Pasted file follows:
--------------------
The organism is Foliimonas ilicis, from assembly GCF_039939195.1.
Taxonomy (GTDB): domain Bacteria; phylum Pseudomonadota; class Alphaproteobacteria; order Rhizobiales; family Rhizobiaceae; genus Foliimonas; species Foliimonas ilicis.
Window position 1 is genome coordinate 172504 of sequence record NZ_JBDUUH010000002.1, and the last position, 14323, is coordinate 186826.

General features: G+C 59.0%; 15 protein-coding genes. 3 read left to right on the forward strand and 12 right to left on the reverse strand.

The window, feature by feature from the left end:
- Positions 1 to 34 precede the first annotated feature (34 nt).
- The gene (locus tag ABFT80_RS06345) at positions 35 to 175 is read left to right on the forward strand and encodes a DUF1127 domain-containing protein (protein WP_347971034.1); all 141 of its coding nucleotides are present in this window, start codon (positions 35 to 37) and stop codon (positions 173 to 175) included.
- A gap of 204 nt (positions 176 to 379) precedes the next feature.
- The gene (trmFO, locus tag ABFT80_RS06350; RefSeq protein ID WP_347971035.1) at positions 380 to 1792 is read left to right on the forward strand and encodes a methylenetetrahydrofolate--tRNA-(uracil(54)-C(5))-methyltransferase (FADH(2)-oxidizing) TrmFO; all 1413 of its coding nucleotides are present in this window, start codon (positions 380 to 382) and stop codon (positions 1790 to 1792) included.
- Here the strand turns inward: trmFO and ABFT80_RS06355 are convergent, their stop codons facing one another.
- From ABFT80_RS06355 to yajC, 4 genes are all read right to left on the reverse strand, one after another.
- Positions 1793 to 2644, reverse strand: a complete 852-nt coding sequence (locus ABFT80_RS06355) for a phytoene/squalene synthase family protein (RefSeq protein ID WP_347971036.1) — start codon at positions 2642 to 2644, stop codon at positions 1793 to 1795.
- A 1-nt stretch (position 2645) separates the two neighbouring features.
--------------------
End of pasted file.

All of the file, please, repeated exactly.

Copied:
The organism is Foliimonas ilicis, from assembly GCF_039939195.1.
Taxonomy (GTDB): domain Bacteria; phylum Pseudomonadota; class Alphaproteobacteria; order Rhizobiales; family Rhizobiaceae; genus Foliimonas; species Foliimonas ilicis.
Window position 1 is genome coordinate 172504 of sequence record NZ_JBDUUH010000002.1, and the last position, 14323, is coordinate 186826.

General features: G+C 59.0%; 15 protein-coding genes. 3 read left to right on the forward strand and 12 right to left on the reverse strand.

The window, feature by feature from the left end:
- Positions 1 to 34 precede the first annotated feature (34 nt).
- The gene (locus tag ABFT80_RS06345) at positions 35 to 175 is read left to right on the forward strand and encodes a DUF1127 domain-containing protein (protein WP_347971034.1); all 141 of its coding nucleotides are present in this window, start codon (positions 35 to 37) and stop codon (positions 173 to 175) included.
- A gap of 204 nt (positions 176 to 379) precedes the next feature.
- The gene (trmFO, locus tag ABFT80_RS06350; RefSeq protein ID WP_347971035.1) at positions 380 to 1792 is read left to right on the forward strand and encodes a methylenetetrahydrofolate--tRNA-(uracil(54)-C(5))-methyltransferase (FADH(2)-oxidizing) TrmFO; all 1413 of its coding nucleotides are present in this window, start codon (positions 380 to 382) and stop codon (positions 1790 to 1792) included.
- Here the strand turns inward: trmFO and ABFT80_RS06355 are convergent, their stop codons facing one another.
- From ABFT80_RS06355 to yajC, 4 genes are all read right to left on the reverse strand, one after another.
- Positions 1793 to 2644, reverse strand: a complete 852-nt coding sequence (locus ABFT80_RS06355) for a phytoene/squalene synthase family protein (RefSeq protein ID WP_347971036.1) — start codon at positions 2642 to 2644, stop codon at positions 1793 to 1795.
- A 1-nt stretch (position 2645) separates the two neighbouring features.